Several media outlets are reporting cases of "camel flu" or MERS-CoV at the World Cup in Qatar, including three French national team players. However, no cases have been confirmed and the news reports speak of non-specific symptoms that could be due to any other infectious condition. This coronavirus, discovered in 2012, has a high case fatality rate and before the start of the competition, the WHO had already asked fans travelling to the country to watch out for possible symptoms.
Scientific researcher at the Reference and Research Laboratory for Immunopreventable Viral Diseases of the National Microbiology Centre - Carlos III Health Institute
Information on MERS and the procedure for dealing with suspected cases is available on the website of the Ministry of Health. Surveillance for MERS is routinely planned for travellers coming from at-risk areas with compatible symptoms and will continue to be carried out for travellers coming from Qatar for the World Cup.
The National Microbiology Centre (CNM) is the reference laboratory in Spain for MERS and is responsible for analytical determinations of all suspected cases. In recent years, several cases related to travel to endemic areas have been treated with negative results. We are not aware of any laboratory-confirmed cases of MERS among the teams participating in the World Cup in Qatar so, in the absence of this information, we assume that it is most likely to be respiratory infections caused by other more conventional viruses that are currently actively circulating in the middle of the northern hemisphere winter.
MERS or Middle East Respiratory Syndrome is a disease caused by a coronavirus. Like most infections caused by these viruses, it is zoonotic in origin, i.e. it is transmitted from animals to humans through close contact. In the case of MERS, the virus is transmitted by contact with infected dromedaries and very sporadically human-to-human transmission has been seen. The infecting person usually shows symptoms of infection. These symptoms are mainly fever, cough, nasal congestion and respiratory distress, which can lead to pneumonia. The disease has a case fatality rate of 35%, according to WHO data. In outbreaks to date, both in the endemic area of Arabia and in events exported to other countries, such as the outbreak in South Korea in 2015, it has always been reported that the onset of transmission chains has started by direct contact with dromedaries and infected patients subsequently showed symptoms consistent with MERS.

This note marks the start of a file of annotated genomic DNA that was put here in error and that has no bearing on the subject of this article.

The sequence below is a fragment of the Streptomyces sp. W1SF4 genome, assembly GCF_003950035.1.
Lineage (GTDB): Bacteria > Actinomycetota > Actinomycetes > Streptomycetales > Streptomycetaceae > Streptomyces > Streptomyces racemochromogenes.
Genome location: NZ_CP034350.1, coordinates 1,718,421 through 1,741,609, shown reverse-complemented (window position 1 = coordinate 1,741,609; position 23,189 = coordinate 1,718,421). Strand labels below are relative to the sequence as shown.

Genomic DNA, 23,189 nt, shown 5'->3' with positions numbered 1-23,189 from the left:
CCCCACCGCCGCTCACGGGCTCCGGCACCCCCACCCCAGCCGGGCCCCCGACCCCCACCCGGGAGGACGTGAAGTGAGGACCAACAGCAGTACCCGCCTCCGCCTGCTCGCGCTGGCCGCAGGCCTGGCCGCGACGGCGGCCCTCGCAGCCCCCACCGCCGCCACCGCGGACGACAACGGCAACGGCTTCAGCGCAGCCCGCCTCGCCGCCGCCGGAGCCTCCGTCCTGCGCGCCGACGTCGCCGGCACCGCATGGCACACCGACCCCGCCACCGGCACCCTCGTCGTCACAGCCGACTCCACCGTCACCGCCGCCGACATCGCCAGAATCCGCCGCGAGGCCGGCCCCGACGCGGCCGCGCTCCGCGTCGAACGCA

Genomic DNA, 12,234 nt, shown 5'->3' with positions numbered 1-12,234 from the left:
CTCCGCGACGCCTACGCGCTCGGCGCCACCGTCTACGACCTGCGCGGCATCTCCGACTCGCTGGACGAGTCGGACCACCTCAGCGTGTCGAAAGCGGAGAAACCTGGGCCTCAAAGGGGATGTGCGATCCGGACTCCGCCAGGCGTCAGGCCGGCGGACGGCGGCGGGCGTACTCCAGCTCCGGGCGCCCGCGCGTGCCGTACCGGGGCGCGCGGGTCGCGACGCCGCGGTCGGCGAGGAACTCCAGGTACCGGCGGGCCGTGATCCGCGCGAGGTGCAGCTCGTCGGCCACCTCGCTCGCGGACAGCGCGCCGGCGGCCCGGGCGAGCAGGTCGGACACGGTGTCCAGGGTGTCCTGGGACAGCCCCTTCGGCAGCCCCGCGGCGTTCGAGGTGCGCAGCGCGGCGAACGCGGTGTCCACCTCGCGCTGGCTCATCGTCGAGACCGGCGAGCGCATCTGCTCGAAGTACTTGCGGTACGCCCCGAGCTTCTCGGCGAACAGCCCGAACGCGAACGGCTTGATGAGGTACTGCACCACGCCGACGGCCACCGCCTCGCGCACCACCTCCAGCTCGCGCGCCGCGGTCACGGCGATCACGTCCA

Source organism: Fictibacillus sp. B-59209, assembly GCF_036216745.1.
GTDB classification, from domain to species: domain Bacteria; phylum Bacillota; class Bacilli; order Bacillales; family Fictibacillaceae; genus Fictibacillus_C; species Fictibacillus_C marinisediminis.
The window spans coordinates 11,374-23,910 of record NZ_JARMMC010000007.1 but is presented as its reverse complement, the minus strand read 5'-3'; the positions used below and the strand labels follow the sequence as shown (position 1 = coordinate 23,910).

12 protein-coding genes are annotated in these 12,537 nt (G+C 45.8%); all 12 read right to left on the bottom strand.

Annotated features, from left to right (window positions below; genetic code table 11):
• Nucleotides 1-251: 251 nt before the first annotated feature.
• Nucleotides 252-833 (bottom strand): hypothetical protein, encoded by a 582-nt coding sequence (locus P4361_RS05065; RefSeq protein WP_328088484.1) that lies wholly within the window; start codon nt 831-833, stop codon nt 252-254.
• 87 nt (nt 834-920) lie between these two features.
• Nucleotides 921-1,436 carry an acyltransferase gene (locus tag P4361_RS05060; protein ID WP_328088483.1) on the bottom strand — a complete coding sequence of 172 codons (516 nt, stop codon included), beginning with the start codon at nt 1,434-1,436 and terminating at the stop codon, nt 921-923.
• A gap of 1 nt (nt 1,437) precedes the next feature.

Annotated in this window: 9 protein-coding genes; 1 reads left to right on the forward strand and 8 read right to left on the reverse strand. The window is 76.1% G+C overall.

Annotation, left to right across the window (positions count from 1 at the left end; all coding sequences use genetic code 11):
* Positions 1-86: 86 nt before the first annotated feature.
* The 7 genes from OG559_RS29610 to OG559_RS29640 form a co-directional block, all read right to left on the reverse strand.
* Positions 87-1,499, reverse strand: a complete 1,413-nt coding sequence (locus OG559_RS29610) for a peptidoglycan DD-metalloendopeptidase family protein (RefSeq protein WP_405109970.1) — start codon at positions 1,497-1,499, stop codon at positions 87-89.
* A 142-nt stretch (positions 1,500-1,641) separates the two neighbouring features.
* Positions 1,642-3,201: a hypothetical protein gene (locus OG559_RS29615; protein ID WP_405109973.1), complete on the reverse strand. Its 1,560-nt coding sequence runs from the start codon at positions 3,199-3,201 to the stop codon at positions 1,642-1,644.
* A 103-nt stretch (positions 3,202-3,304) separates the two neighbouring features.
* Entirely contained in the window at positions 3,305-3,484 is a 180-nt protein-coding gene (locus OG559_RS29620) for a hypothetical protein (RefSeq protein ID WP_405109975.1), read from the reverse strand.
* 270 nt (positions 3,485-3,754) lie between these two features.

During 2022 there have been two cases of MERS detected in Qatar, between March and April. The suspected cases at the World Cup have not, to my knowledge, been confirmed as MERS. In the case of the French national team players, it will be necessary to study whether it is true that they are infected by MERS and not by another virus, to confirm which pathogen they are suffering from and whether they have had contact with dromedaries.
In any case, we must be vigilant for possible new cases, but also raise awareness among people in the region about proper hand washing, avoid contact with camels and watch for possible symptoms compatible with MERS and, as far as possible, avoid crowds. We should be cautious and appeal to common sense. Above all, those in the region should avoid contact with camels and maintain good hand hygiene and safe distances.
The coronavirus that causes MERS continues to circulate since it emerged in 2012, mainly in Middle Eastern countries, including Qatar. In this sense, and taking into account that we also have another coronavirus, SARS-CoV-2, circulating around the world, the WHO's alert to ensure that all those travelling to the World Cup were prepared for possible symptoms of the infection makes a lot of sense.
It should also be borne in mind that, at present, the transmission of MERS-CoV between people is not very efficient, unless they are very vulnerable people (immunocompromised, etc.), but transmission is more efficient from camels to humans and therefore the WHO recommended being careful with this type of risky contact.
Unfortunately, none of the cases of possible infections are being diagnosed (e.g. by PCR, which has been established for years) as to whether these infections are MERS-CoV or not, and therefore MERS-CoV ("camel virus") cannot be blamed with certainty for these cases. Such a diagnosis would have been highly desirable, as a co-infection of MERS-CoV and SARS-CoV-2 (e.g. on return to the country of origin) could cause much more severe disease, as has been determined in the few cases of co-infection with these two coronaviruses described during the pandemic.
"I am a member of the scientific advisory committee of SMC Spain".